Those values are specific to the test setting and not valid for the pack in general! Still they allow an estimated guess about how fast voltages rise again after current spikes.
|Cell 1||Cell 2||Cell 3||Cell 4||Total|
|Avg. Recovery||0.0320 V / s||0.0318 V / s||0.0279 / s||0.0242 V / s||0.1159 V /s|
Voltage recovery is quick for this battery.
IR measurement is conducted using the four current pulses. Resistance for each cell is calculated in all four discharge phases. Shown values are averaged to cancel out different temperature points due to different discharge states during measurements.
Interpretation: The internal resistance of 2.52 mΩ average per cell indicates a “true” C-rating of around 42 C (56.7 A). This is on the conservative side and represents a current draw that will make the pack last for a long time. Overall performance can be described as very high.
Cell drift under load
|Discharge Phase||50 C||35 C||20 C||30 C|
|Max Cell drift (V)||0.015 V||0.025 V||0.084 V||–|
Cell drift during main discharge phase is almost excellent on the 95 C version of the 1350 mAh VCANZ batteries. Cells are matched nicely on our test pack.
Key Temperature Facts
Max. temp during discharge was around 51.3 °C on top of pack. Note that heating of stressed LiPo packs will continue for some more time even when load is cut.
The following chart shows all reviewed LiPos in the same product segment for direct comparison of performance. Higher values under load are better.
Constant 25 C Discharge
Pretty much a standard benchmark in the LiPo industry.
Cut-Off /warning value for this battery should be chosen 3.5 V minimum. After this point voltage drops quick. The battery provided 952 mAh (70,5 %) during the 25 C discharge.
Comparison of different reviewed 1300 mAh batteries under 25 C load.
Dynamic Load Testing
The dynamic load testing setting consists of two separate discharge scenarios that have been developed of two different real-life FPV flights. Pattern one represents a high speed low proximity flight around the open field with some hovering to the end. Average load is around 22 A. Second pattern is a free-style flight around trees in the park with some current spikes near 70 A. Average load on this flight is around 13 A due to longer floating periods.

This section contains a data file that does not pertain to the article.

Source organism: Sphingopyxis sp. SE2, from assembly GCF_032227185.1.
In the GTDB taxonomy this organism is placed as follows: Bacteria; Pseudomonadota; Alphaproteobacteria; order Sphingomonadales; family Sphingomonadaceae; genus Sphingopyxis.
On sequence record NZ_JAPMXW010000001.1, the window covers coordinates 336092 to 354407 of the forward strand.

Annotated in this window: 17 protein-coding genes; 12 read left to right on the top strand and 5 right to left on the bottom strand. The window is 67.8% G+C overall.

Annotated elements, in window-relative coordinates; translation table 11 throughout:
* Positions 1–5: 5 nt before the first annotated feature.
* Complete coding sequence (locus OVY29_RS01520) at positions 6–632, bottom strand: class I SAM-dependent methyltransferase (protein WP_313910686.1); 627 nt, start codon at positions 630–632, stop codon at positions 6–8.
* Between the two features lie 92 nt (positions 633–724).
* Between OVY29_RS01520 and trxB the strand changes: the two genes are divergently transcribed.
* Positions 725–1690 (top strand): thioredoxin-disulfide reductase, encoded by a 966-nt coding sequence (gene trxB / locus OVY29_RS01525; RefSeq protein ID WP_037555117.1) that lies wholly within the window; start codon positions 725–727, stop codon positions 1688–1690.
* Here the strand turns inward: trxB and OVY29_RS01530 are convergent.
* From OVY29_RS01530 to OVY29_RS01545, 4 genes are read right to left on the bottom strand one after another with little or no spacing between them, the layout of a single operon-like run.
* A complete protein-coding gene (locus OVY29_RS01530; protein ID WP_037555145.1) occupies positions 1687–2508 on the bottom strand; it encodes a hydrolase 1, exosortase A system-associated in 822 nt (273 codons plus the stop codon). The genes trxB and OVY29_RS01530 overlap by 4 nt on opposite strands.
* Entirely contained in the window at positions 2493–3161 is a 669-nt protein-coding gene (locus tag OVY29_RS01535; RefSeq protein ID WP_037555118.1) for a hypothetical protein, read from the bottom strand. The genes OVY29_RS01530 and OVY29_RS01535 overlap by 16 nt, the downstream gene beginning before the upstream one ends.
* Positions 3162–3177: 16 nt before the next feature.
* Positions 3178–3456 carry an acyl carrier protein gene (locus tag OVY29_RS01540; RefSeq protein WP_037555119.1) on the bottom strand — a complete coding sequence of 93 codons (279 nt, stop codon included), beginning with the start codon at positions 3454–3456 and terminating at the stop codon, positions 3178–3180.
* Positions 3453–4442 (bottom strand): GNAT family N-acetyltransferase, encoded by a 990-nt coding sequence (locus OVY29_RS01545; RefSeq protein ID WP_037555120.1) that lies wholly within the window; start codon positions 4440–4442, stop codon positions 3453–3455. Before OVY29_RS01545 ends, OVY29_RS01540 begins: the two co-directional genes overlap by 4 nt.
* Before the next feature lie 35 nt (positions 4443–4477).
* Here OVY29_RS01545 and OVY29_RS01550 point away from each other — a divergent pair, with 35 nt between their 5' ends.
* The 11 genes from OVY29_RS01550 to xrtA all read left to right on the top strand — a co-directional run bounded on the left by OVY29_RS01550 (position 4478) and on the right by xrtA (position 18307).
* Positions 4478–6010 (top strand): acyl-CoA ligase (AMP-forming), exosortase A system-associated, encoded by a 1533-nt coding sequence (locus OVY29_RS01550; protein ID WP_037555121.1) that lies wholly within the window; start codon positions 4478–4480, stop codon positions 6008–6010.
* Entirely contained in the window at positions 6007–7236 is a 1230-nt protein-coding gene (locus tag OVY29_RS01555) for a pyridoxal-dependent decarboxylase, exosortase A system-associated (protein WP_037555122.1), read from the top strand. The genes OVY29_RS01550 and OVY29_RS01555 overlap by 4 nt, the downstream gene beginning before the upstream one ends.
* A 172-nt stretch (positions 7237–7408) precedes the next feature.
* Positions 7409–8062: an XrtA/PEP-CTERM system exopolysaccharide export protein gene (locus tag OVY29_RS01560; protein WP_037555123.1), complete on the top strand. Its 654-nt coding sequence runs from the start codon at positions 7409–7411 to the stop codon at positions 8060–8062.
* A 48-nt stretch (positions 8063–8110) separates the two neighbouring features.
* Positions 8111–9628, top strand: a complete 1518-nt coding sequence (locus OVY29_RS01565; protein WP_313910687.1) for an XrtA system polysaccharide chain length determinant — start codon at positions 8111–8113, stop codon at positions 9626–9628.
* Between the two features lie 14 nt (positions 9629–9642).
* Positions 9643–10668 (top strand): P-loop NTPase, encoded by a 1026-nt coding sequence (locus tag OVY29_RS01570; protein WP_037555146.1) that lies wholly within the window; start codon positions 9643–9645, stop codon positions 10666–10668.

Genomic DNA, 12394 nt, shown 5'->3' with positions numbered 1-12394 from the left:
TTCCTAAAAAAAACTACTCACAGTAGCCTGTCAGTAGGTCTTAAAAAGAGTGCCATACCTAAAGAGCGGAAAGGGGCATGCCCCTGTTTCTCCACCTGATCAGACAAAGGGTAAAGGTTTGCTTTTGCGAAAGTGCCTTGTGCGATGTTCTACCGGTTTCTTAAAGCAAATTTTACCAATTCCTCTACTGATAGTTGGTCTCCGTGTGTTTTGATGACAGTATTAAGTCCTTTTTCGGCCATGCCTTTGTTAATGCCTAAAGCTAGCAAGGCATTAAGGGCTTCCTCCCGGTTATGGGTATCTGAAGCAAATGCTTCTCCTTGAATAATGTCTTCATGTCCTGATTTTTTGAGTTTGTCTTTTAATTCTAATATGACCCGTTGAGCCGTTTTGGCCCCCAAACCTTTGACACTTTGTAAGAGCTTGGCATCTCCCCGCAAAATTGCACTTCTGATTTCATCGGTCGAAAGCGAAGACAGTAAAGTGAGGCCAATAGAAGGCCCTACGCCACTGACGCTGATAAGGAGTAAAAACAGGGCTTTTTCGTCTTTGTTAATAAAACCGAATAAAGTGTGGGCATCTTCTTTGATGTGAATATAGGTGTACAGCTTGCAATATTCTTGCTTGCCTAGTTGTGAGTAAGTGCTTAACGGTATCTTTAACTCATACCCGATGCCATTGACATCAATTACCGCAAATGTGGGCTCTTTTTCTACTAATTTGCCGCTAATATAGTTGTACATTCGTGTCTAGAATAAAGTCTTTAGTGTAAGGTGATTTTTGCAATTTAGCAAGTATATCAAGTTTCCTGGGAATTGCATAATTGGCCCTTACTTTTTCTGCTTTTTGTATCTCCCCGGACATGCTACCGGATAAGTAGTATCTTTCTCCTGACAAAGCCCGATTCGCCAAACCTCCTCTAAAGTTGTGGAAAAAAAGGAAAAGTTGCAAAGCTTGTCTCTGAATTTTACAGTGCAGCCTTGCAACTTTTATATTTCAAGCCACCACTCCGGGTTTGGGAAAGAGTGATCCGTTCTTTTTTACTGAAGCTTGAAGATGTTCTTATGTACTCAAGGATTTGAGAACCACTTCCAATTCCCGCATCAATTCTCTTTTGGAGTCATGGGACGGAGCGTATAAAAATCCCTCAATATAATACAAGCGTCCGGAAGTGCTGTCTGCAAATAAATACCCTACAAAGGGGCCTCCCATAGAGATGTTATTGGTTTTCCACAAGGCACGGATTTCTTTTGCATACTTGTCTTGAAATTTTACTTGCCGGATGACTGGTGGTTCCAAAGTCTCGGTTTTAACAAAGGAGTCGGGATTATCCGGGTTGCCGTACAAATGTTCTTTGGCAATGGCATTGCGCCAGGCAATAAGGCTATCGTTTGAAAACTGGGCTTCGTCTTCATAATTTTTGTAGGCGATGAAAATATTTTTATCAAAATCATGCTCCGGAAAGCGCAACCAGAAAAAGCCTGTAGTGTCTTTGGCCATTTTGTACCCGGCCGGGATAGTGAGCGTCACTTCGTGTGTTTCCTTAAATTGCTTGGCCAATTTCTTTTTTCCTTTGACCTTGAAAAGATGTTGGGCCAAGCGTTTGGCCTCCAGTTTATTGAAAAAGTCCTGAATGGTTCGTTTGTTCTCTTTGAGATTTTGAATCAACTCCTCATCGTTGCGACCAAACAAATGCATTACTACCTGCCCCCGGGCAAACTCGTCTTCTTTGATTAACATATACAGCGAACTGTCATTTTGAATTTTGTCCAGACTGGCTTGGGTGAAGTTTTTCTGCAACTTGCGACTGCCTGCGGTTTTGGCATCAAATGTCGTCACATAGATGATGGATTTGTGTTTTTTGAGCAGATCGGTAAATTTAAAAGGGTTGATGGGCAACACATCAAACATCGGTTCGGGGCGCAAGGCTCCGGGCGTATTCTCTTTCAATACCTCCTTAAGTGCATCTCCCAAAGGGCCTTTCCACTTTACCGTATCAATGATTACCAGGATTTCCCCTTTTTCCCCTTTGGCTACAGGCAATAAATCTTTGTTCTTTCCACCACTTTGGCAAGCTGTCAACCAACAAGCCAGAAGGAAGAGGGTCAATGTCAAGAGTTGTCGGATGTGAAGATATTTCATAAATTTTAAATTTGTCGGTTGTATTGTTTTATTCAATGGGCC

During the test of pattern 1 the pack delivered 957 mAh. This is 70.8 % of nominal capacity. Good. In patter 2 testing 960 mAh (71.0 %) could be used until first cell reached cut-off voltage.
The following charts give an overview of all tested packs in the 1300 mAh class so far.
The last chart of this review sums up the usable capacity during all four load scenarios. Please note that this is only the capacity consumed by the electronic load! There are losses due to heating of the pack, which could be approximated (see testing methodology page). All four tests are cut when any cell goes below cut-off voltage of 3,3 V (or pack goes above 58 °C on any of the three probes). If you would push further and go down to 3,0 V/cell you will be able to squeeze out some mAh more, but at the cost of excessive heat generation and shortening of pack life-span. This value will most likely differ from what you get when flying on a quad as most people don’t monitor voltage on a per cell basis and therefore don’t even notice if voltage drops below 3,3 V/cell during punsh-outs (what’s not necessarily a good thing, though). For comparison, used capacity until 3,3 V/cell is reached is the base line in all battery reviews on Drone-Zone.de.
The VCANZ 4S 1350 mAh 79 C battery is a compact sized pack with a capacity to weight ratio of 8.2 mAh/g. It therefore is within the average of all competitors. Build quality of this battery is very good, as is the packaging the pack comes in. The pack is rectangular shaped and keeps it shape under every load situation. No puffing at all. Most heat is dissipated through top and bottom. The mostly black design should optically fit almost any quad build. Voltage stability is good on the VCANZ 4S 1350 mAh 75 C pack. High load impulses to the end of the discharge cycle are handled good as well. Cut-off should be chosen at 3,5 V / cell minimum. Usable battery capacity is average and on par with most competitors. Cell matching on our test sample is very good. The rating of 95 C still is a bit over the top, of course. I would rate this pack at very good 48 C continuous. This allows you to pull around 57.0 A continuous without having to worry about the packs health too much. More than enough power for most of the applications out there, but visibly behind the newest generation of graphene-enabled batteries As you can see in the dynamic loads higher current spikes are handled good. The retail price of US-$ 35 is currently average. Overall the VCANZ 95 C version is a decent FPV battery, which should be chosen over the VCANZ 75 C version if your use case includes very high load impulses.
- Other packs of this line up tested:
- VCANZ 4S 1350 mAh 75 C